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Miramax Pictures presents

Ella Enchanted (2004)

Char: Ella of Frell, you're not like the other girls.
Ella: You have no idea.- Hugh Dancy, Anne Hathaway

Stars: Anne Hathaway
Other Stars: Hugh Dancy, Cary Elwes, Vivica A. Fox, Joanna Lumley, Aidan McArdle, Minnie Driver, Eric Idle
Director: Tommy O'Haver

MPAA Rating: PG for some crude humor and language
Run Time: 01h:35m:58s
Release Date: 2004-08-24
Genre: fantasy

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Style
Grade
Substance
Grade
Image Transfer
Grade
Audio Transfer
Grade
Extras
Grade
B B-A-B C+

 

DVD Review

A mish-mash of Cinderella, Shrek and The Princess Bride, Ella Enchanted follows the adventures of Ella (Anne Hathaway), a young girl cursed at birth by her fairy godmother (Vivica A. Fox) with uniform obedience—anything someone tells he to do, she instantly does (though her mother knows this, it doesn't stop her from making dangerous statements like "Dig in and stuff your faces!" at the girl's birthday party). Ella's odd behavior makes her something of an outcast, and she becomes more isolated after her mother dies (mom, by the way, makes things very difficult for Ella by ordering her never to reveal her curse).

Still, all is well for a time, and Ella amuses herself by protesting the oppressive and discriminatory rule of the duke (Cary Elwes, in a role opposite his iconic turn in The Princess Bride), who has overrun the kingdom after the mysterious death of his brother. Meanwhile, his nephew Prince "Char" Charmont (Hugh Dancy) is a teen idol ignorant of the burden he will face following his impending coronation.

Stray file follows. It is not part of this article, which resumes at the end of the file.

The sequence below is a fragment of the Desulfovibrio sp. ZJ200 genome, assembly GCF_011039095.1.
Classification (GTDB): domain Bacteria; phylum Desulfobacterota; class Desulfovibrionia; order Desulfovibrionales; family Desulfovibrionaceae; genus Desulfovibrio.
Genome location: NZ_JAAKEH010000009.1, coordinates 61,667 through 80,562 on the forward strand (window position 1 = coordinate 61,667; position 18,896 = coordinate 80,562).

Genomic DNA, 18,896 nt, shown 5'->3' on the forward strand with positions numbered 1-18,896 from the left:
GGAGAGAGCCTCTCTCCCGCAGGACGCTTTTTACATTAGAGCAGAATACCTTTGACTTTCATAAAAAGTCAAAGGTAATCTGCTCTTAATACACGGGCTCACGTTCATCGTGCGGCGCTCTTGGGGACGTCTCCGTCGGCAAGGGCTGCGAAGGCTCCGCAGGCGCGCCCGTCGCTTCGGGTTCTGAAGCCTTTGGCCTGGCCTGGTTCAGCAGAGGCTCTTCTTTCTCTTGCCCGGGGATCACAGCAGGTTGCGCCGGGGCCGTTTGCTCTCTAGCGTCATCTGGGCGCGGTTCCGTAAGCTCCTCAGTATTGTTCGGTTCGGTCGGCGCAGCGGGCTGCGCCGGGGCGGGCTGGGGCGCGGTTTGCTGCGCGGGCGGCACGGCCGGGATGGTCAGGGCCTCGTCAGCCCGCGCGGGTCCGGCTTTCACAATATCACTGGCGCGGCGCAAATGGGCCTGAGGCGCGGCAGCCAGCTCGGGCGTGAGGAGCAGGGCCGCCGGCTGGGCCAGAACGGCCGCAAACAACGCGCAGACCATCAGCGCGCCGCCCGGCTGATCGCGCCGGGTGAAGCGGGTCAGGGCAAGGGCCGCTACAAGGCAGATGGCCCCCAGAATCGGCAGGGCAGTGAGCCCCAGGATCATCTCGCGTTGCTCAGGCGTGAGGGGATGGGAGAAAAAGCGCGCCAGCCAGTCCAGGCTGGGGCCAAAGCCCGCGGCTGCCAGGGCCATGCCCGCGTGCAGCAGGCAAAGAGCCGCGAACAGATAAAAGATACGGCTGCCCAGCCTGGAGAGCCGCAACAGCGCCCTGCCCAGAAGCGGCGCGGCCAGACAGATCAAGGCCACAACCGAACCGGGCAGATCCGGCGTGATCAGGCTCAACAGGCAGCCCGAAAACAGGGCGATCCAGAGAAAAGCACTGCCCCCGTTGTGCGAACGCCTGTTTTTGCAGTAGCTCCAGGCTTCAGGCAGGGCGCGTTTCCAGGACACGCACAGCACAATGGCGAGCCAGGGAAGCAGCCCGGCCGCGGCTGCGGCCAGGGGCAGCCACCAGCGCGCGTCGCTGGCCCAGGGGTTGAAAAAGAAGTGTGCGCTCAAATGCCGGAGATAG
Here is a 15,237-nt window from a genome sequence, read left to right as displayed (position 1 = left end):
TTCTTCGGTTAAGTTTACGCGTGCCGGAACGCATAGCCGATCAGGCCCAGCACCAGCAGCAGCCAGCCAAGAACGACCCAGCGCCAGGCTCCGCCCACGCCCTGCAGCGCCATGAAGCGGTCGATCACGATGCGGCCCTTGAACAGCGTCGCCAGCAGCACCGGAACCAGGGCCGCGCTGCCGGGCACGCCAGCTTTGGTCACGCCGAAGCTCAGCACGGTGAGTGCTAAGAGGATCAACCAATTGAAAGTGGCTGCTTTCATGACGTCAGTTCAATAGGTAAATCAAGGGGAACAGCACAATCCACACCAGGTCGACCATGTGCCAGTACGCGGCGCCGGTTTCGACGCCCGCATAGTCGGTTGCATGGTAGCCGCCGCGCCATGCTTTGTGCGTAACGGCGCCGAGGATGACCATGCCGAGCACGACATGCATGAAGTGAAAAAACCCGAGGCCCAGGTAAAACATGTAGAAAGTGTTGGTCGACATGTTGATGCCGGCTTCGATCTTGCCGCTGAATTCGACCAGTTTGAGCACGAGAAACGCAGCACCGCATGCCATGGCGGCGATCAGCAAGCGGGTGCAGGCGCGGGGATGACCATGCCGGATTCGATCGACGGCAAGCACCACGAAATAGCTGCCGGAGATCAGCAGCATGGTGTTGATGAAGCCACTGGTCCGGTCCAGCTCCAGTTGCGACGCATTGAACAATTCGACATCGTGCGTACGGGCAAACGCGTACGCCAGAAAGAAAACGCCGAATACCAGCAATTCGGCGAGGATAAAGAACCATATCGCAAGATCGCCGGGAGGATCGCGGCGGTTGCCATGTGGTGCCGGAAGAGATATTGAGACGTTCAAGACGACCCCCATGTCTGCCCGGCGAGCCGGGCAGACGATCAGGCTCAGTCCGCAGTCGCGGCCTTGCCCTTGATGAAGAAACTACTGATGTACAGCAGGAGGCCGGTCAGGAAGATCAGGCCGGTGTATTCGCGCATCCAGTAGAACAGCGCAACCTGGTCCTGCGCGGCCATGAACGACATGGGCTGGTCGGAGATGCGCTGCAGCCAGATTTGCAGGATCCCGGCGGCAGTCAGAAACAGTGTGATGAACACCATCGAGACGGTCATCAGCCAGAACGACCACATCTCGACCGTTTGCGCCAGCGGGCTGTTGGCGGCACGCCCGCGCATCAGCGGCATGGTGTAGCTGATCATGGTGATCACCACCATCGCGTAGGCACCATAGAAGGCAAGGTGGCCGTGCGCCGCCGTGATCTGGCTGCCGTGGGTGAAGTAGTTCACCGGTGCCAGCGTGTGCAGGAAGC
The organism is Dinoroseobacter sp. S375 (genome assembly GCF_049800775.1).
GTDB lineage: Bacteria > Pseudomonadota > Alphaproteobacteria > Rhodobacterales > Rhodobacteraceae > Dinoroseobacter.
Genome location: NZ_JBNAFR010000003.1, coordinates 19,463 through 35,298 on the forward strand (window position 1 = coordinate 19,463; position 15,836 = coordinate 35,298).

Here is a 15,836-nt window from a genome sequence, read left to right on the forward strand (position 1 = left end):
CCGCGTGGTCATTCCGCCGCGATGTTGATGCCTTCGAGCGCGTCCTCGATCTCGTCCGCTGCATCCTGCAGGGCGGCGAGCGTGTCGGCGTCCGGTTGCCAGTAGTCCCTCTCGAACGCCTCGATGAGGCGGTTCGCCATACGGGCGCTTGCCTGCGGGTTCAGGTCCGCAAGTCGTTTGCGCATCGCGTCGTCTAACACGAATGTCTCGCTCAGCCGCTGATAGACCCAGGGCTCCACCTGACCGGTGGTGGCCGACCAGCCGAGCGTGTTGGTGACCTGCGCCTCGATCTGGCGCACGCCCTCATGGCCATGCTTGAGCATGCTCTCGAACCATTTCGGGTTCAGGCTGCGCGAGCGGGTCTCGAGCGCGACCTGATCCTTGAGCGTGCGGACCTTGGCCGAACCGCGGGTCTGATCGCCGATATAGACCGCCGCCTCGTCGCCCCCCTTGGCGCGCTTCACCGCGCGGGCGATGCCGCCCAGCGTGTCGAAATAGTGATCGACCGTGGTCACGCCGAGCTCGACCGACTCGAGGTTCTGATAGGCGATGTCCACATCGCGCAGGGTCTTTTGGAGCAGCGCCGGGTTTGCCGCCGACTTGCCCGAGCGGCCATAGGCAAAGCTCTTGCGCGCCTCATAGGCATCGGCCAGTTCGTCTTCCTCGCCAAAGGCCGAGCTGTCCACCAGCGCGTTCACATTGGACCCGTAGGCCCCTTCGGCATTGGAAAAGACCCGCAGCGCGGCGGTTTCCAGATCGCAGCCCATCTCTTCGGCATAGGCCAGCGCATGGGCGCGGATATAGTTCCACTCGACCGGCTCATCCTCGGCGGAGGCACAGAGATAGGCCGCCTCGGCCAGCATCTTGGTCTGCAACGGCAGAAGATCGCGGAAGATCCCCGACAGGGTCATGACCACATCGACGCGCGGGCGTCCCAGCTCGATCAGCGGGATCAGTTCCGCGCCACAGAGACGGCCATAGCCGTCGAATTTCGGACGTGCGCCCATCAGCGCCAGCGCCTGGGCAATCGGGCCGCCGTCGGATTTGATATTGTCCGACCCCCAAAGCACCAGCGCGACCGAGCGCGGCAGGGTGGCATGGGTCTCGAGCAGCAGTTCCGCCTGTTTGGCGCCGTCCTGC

It's not hard to predict where the story will go once Ella decides she's had enough of the curse and ventures off to find her fairy godmother to get it reversed. But there are some clever, amusing sidebars along the way, including a visit to a community of enslaved elves (all Jewish, by the way) forced to sing and dance for the man and encounters with ogres and giants, before Ella finds happiness and, maybe, true love (riiight... "maybe").

Reportedly the film takes some liberties with its source material, a popular children's novel of the same name from Gail Carson Levine. I couldn't say for sure; I haven't read the book. But it is clear that the five screenwriters for the Miramax production were heavily influenced by the sly, sarcastic fairy tale send-up Shrek—in many ways, Ella Enchanted dances to the same beat, right down to the rousing karaoke-inspired finale (though Hathaway presents a much more appealing pop star package than Donkey). The results are mixed, and Ella is never as funny or as touching as Shrek and its sequel, but the formula still works. Children will enjoy the heroine's quest to find herself, and adults will chuckle at references to property disputes between giants and humans, a medieval shopping mall (with hand-cranked escalators), and a civil rights march protesting "ogrecide." Though it falters here and there, it's generally great family entertainment in the literal sense; everyone will find something to like about it.

Director Tommy O'Haver (Billy Hollywood's Screen Kiss, Get Over It) maintains a sunny, upbeat tone, but at times the material gets away from him and spirals out of control. A few tussles between the heroes and a band of ogres are poorly staged and amateurish; a scene at a wedding banquet for a party of giants is shrill, bordering on annoying. There are also far too many sunny, Disney-pop productions of 1980s dance hits populating the soundtrack—hey, Miramax, your marketing is showing (did I mention the album is on sale at a Wal-Mart near you?). But for the most part, the blend of romance, humor and special effects goes down easy, and the 96-minute film rarely drags.